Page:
DOI: 10.1161/circ.148.suppl_1.16854 ISSN: 0009-7322

Abstract 16854: Successful Retention of Vulnerable Populations in New York City: The BETTER-BP Randomized Trial

Erika Clarke, Yasmin Gutierrez, Stefany de Brito, Yuchen Meng, Samrachana Adhikari, John A Dodson, Antoinette Schoenthaler
  • Physiology (medical)
  • Cardiology and Cardiovascular Medicine

Introduction: Clinical trial retention in safety-net practices is challenging. To better understand reasons for loss to follow-up, we analyzed data from an ongoing clinical trial in the NYC public hospital system.

Methods: We analyzed the first 185 participants enrolled in the BETTER-BP study, an ongoing randomized trial of wireless antihypertensive medication adherence monitoring with a financial incentive lottery to promote medication taking behavior. BETTER-BP enrolls participants from two NYC public hospitals (Bellevue and Gouverneur) and follow-up lasts 12 months. We reported the rate of loss to follow-up at 12 months and assessed baseline characteristics (age, sex, race, ethnicity, insurance status, BMI, blood pressure, comorbidities, and substance use) of those lost vs. retained. ANOVA was used for continuous variables, and the Chi-squared test for categorical variables.

Results: Median age was 55.0 (47.5, 62.5) years, 59% were female, 59% Hispanic, and 26% Non-Hispanic Black. Three quarters were Medicaid-insured or uninsured. There were 155 participants retained at 12 months (83.8% retention rate). Characteristics of those retained vs. lost to follow-up are shown in the Table. Participants who were lost to follow-up were more likely to report current alcohol use (43.3% vs. 36.8%, p < 0.001) and illicit substance use (16.7% vs. 3.9%, p < 0.001). Notably, missingness in alcohol use and illicit substance use was also higher among those lost to follow up. Other baseline characteristics were similar between the two groups.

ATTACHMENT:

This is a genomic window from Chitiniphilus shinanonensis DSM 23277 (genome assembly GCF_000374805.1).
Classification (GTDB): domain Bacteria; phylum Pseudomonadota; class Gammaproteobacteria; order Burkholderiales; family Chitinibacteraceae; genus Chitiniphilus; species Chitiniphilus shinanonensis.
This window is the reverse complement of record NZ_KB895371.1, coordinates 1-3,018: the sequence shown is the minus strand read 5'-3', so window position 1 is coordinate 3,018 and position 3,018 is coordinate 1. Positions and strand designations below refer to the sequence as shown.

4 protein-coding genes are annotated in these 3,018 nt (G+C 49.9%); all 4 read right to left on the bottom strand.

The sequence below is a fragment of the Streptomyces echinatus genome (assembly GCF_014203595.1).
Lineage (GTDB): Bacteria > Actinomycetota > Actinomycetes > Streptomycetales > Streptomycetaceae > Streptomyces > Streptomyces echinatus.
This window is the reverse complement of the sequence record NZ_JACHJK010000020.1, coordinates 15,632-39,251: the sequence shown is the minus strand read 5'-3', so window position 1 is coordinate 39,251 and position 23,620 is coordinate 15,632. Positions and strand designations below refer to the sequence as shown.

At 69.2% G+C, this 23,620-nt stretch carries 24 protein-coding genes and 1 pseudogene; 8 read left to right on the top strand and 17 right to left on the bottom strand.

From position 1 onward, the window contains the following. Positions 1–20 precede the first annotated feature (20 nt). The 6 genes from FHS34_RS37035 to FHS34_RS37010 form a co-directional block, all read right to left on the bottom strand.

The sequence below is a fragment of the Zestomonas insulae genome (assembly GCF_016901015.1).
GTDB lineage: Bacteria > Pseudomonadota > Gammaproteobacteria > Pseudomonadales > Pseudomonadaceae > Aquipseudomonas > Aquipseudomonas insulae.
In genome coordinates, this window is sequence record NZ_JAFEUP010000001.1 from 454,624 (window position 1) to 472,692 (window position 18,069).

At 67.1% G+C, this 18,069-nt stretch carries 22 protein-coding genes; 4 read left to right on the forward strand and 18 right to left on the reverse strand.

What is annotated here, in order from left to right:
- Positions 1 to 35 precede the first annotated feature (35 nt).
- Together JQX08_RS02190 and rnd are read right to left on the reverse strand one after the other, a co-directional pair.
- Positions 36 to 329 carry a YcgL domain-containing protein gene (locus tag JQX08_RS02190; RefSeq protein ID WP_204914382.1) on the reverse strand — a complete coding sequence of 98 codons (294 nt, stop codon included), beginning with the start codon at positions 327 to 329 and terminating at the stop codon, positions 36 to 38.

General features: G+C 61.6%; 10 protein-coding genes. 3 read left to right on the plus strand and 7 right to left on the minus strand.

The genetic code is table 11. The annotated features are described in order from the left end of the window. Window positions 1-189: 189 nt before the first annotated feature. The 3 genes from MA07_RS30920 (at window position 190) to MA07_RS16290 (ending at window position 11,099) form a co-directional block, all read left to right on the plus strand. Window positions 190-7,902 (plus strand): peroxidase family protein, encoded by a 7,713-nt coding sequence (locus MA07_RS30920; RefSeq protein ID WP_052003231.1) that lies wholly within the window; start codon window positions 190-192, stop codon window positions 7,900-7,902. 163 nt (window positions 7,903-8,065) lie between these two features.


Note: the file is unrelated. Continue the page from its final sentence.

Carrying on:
Conclusion: Overall retention was high (>80%). Alcohol and illicit drug use were associated with loss to follow up and may serve as markers for future strategies to mitigate attrition.

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